Monday, 7 June 2010

Winter at Waima

Toroa has come out of the water and is now resting on his trailer at home.

Julie and have not yet resolved our house sale. This problem occupies much of our time and energy. There is also a 4 m3 pile of firewood to split, I've just now come inside from a session with my axe and after a hot bath it's time to relate a little of what's been happening.

Toroa sat at anchor in the tidal stream of the Waima River mouth near the tip of the Rawene peninsula for the better part of 4 months. Without anti fouling paint of any kind he needed regular bottom scrubs. As a result there are now several large oysters that have glued themselves very firmly to the bottom in the few places that missed the regular scrub. Before Toroa goes back in the water some kind of antifouling paint will need to be applied. My new summer mooring location will dry out for part of the tide cycle so a hard type antifouling paint suits that situation best. Then there are the graphics that I have designed which must also be applied before his next outing. The next time Toroa goes in the water it will be his official launch. There will be a proper Maori ceremony attended by a local Kaumatua.

Overall I'm pretty happy with Toroa. I only wish that I did not suffer such a physically disabling disease.
Rheumatoid arthritis is very debilitating when all the major joints swell up. This inflammation makes doing anything strenuous unbelievably painful. The problem is worst in my shoulders, hands, fingers and wrists.

The doctors and specialists are not very positive about my prognosis and are trying to convince me to take strong medication in the form of Predisone and Methotrexate. The contraindications for these drugs on the face of it look worse than my symptoms.

I need to do much more research before I make a choice to go down that path.

When I look inwardly I can't help but feel that the R.A. that I suffer from may be a disease that manifests itself in a mindset of resentment, there are thousands of theories around what causes the disease but no one knows for sure!

This is somewhat off topic I know but I want to share with you just what is going on.

I really appreciate the interest that you are showing in my Canoes of Oceania blog. I'm surprised by the number of people that are following my irregular postings.

It's interesting to read about your various blogs and activities, I want to encourage some of you to share more of yourselves in your profiles.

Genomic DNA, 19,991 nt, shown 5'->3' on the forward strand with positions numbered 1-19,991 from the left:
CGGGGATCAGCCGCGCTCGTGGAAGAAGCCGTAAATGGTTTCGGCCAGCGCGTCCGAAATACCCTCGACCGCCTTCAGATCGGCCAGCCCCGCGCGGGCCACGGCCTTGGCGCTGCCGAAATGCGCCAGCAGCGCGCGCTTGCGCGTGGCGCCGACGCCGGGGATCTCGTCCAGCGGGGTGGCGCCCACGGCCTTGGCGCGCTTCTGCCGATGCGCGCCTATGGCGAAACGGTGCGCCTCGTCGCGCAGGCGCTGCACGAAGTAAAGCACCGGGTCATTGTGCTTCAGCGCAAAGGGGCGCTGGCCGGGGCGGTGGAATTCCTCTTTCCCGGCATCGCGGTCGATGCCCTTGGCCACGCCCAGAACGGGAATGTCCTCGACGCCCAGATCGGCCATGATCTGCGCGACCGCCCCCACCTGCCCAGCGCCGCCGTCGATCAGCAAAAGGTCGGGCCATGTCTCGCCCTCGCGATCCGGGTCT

Just recently Julie and I attended a student showing of short films on the subject of Kaimanakitanga.
Roughly translated this means our treasures of knowledge.

Janine McVeigh a local writer and educator chose my work with Toroa as the subject for her 3 minute film. We felt honoured to be the subject of this kind of documentation and we enjoyed the showing of 9 very different short films at the local campus of Northtech, our Northland Polytechnic. These films covered diverse material such as genealogy, Water, conservation, Native forest, etc. The little film titled "Following my Heart"will be loaded on to Youtube and will be linked here on my blog as well.

Janine wants to dedicate more time to this project and plans to feature Toroa in a documentary in which we hope to include some video footage of Toroa sailing.

It's time to get some more real proa footage out there for more of you to view.

Whilst writing this I received a phone call from Gary Dierking who just got back from a month long canoe sailing trip in Fiji with his wife Rose.  It's good to be in touch with you again Gary, we've missed you.

Well It's time for me to help get an evening meal together. The weather has closed in and the wind has turned to the south which means cold and wet for us.

Bye for now


Toroa by Harmen Hielkema & Mike Toy.

Header Photo: Toroa at Rawene by Julie Holton.

This blog is dedicated to the memory of my father Roelof Hielkema who instilled in me the willingness to learn.
These pages are intended to inform and add to the growing body of knowledge concerning the Canoe Culture of the Pacific, past, present & future, from the Tupuna, the Ancestors of the Pacific cultures to the people of the world.

These pages contain Images and text relating to our two proas, Toroa & Takapu, some history relating to our experiments & experiences.

The dissertation that I posted on this blog in April 2008 "Takapu The Proa" was written by me in 1997 in response to an assignment that I was set whilst studying for my design degree. The dissertation covers many issues that a proa enthusiast may benefit from reading about.

Waka define culture as culture defines waka

Waka reflect the individuality and uniqueness of a society which in turn is governed by the geography, geology, topography, climate, location, resources, isolation, origin, flora, fauna, flotsam, jetsam, etc.

Waka are our link to the past, they have shaped our present and define our future.

Waka are the vessels of knowledge, physical and mental development, freedom of bondage to the land, key to our inquisitiveness, expressions of our ingenuity and courage, our love of shape and form, the seat of our power.

Waka are the source of our material culture, from which all processes are derived.

Waka are who and what we are.